Jim Cramer has a "Market Meltdown" on Youtube

Over the past year, I have been growing increasingly concerned about the abuse of leverage in our economy this cycle, especially as the economy has been slowing, profits compressing and the housing market melting. Up until recently it seemed like I was a bit of a lone wolf in main stream media appearances, as anchors and hosts would say that I was rather dark or that “no one else seems to be worried about these things.”
Actually lots of other people have been concerned, but most of them have either kept to themselves about it, or else they are not asked to comment on main
stream venues that are widely viewed by the general public. As Galbraith would say, the wise in these matters often remain very quiet so that the fools have the field all to themselves.
In any event, one of the guys that was really bullish up until recent weeks was the Mad Money king himself, Jim Cramer. I remember Cramer at the peak of the tech bubble when he had just started hosting Kudlow and Cramer in 2000, and he was supremely bullish through that time too, while world markets tanked in unison.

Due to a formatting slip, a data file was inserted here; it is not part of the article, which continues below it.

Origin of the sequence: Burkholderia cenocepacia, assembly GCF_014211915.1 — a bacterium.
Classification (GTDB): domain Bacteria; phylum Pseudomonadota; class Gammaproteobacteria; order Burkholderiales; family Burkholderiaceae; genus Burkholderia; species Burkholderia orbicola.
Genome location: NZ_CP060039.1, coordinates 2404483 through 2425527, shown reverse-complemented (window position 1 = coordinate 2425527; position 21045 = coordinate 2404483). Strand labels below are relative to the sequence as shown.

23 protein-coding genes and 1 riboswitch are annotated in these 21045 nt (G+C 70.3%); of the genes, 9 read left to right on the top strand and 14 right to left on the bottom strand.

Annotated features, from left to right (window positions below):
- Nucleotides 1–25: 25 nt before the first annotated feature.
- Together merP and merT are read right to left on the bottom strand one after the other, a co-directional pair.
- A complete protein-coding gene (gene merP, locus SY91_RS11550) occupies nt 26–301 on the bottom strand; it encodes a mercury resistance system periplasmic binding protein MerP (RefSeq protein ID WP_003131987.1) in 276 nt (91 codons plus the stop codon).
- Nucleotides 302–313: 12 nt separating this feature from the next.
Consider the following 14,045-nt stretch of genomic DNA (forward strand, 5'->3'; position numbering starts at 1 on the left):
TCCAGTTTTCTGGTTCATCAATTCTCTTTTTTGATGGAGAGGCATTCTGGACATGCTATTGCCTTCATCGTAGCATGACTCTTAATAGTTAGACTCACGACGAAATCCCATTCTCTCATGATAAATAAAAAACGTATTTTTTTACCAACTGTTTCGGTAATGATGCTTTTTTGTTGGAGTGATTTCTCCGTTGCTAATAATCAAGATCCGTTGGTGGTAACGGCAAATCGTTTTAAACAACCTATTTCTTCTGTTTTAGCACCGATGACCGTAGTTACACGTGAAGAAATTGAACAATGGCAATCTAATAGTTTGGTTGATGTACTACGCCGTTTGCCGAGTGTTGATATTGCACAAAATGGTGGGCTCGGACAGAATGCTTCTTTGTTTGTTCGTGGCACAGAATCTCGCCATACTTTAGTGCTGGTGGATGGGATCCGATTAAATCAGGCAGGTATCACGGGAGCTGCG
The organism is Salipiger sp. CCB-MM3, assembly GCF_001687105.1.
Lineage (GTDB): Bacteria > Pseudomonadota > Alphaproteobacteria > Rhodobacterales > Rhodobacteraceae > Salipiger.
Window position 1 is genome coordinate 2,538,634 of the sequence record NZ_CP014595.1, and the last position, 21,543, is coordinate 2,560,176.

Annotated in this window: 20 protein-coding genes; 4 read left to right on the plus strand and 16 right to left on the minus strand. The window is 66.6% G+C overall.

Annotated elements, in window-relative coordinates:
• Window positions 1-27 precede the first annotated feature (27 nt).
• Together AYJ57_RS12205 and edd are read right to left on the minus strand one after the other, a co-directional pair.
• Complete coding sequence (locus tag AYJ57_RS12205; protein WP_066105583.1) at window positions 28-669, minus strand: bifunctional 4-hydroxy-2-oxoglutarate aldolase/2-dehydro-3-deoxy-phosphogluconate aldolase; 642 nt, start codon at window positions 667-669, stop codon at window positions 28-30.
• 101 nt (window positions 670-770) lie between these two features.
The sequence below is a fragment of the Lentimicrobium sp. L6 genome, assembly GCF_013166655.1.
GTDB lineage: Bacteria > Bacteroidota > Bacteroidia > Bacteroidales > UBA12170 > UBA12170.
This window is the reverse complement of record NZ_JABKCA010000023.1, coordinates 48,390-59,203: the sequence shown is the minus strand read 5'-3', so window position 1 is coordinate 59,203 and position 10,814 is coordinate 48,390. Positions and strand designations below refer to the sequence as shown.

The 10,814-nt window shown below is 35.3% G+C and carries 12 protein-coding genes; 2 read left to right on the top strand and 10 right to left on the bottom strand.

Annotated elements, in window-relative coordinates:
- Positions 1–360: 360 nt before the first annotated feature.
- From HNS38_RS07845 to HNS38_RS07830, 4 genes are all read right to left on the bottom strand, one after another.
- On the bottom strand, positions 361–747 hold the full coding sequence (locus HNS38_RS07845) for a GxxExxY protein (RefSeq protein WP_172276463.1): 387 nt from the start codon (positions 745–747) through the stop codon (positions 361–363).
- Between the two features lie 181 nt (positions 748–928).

Last week Jim “lost his nut” on CNBC, in an off the charts rant that was considered “postal” even for the mad man of market mania. I think it is important to watch this rant: see Market Meltdown.

Regular people need to understand the ego and risk that Jim and his ilk court. Apparently he is now very worried by the state of world credit markets and their ripple effects for risk assets.
I find it amazing that Jim and Co think that the Federal Reserve should rush in and save their bacon now just because rampant risk and hubris have now turned on their “masters”.
By the way. Jim's clip is now on Youtube. And I have to say, for anyone who has not yet discovered Youtube, I urge you to do so. As I was trying to show my technology adverse dad the other night, it is really a whole new world. For a bit of fun with your family, take turns punching in your favourite song titles, or lyrics and enjoy music videos on demand.

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